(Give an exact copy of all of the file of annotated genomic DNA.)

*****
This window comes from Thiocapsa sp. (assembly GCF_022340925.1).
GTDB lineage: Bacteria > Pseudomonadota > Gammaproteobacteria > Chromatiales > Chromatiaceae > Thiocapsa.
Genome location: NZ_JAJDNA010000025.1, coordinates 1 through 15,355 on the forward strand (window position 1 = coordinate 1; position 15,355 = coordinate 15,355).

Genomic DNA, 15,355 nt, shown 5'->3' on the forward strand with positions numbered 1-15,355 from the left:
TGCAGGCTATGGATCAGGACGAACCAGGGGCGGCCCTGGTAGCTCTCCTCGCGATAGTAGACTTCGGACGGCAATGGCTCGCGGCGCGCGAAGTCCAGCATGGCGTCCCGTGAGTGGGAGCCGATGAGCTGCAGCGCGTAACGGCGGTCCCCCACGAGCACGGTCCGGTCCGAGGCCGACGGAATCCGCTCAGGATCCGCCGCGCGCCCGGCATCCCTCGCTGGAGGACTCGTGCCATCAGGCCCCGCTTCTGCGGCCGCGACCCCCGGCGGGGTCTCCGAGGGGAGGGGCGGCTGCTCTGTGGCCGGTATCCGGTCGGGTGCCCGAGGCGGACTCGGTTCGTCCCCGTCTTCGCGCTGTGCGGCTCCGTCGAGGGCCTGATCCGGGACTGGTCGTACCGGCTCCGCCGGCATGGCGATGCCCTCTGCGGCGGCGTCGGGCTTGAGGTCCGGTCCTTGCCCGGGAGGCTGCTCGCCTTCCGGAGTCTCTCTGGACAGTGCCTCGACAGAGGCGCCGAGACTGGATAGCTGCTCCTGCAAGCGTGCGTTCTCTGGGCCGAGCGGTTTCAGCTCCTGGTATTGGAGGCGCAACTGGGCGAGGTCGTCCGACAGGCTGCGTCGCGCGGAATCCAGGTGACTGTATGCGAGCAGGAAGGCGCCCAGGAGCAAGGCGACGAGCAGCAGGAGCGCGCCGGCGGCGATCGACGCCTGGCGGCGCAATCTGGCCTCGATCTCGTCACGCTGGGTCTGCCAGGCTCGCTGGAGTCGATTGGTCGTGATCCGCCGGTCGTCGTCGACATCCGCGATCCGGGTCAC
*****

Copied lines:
This window comes from Thiocapsa sp. (assembly GCF_022340925.1).
GTDB lineage: Bacteria > Pseudomonadota > Gammaproteobacteria > Chromatiales > Chromatiaceae > Thiocapsa.
Genome location: NZ_JAJDNA010000025.1, coordinates 1 through 15,355 on the forward strand (window position 1 = coordinate 1; position 15,355 = coordinate 15,355).

Genomic DNA, 15,355 nt, shown 5'->3' on the forward strand with positions numbered 1-15,355 from the left:
TGCAGGCTATGGATCAGGACGAACCAGGGGCGGCCCTGGTAGCTCTCCTCGCGATAGTAGACTTCGGACGGCAATGGCTCGCGGCGCGCGAAGTCCAGCATGGCGTCCCGTGAGTGGGAGCCGATGAGCTGCAGCGCGTAACGGCGGTCCCCCACGAGCACGGTCCGGTCCGAGGCCGACGGAATCCGCTCAGGATCCGCCGCGCGCCCGGCATCCCTCGCTGGAGGACTCGTGCCATCAGGCCCCGCTTCTGCGGCCGCGACCCCCGGCGGGGTCTCCGAGGGGAGGGGCGGCTGCTCTGTGGCCGGTATCCGGTCGGGTGCCCGAGGCGGACTCGGTTCGTCCCCGTCTTCGCGCTGTGCGGCTCCGTCGAGGGCCTGATCCGGGACTGGTCGTACCGGCTCCGCCGGCATGGCGATGCCCTCTGCGGCGGCGTCGGGCTTGAGGTCCGGTCCTTGCCCGGGAGGCTGCTCGCCTTCCGGAGTCTCTCTGGACAGTGCCTCGACAGAGGCGCCGAGACTGGATAGCTGCTCCTGCAAGCGTGCGTTCTCTGGGCCGAGCGGTTTCAGCTCCTGGTATTGGAGGCGCAACTGGGCGAGGTCGTCCGACAGGCTGCGTCGCGCGGAATCCAGGTGACTGTATGCGAGCAGGAAGGCGCCCAGGAGCAAGGCGACGAGCAGCAGGAGCGCGCCGGCGGCGATCGACGCCTGGCGGCGCAATCTGGCCTCGATCTCGTCACGCTGGGTCTGCCAGGCTCGCTGGAGTCGATTGGTCGTGATCCGCCGGTCGTCGTCGACATCCGCGATCCGGGTCAC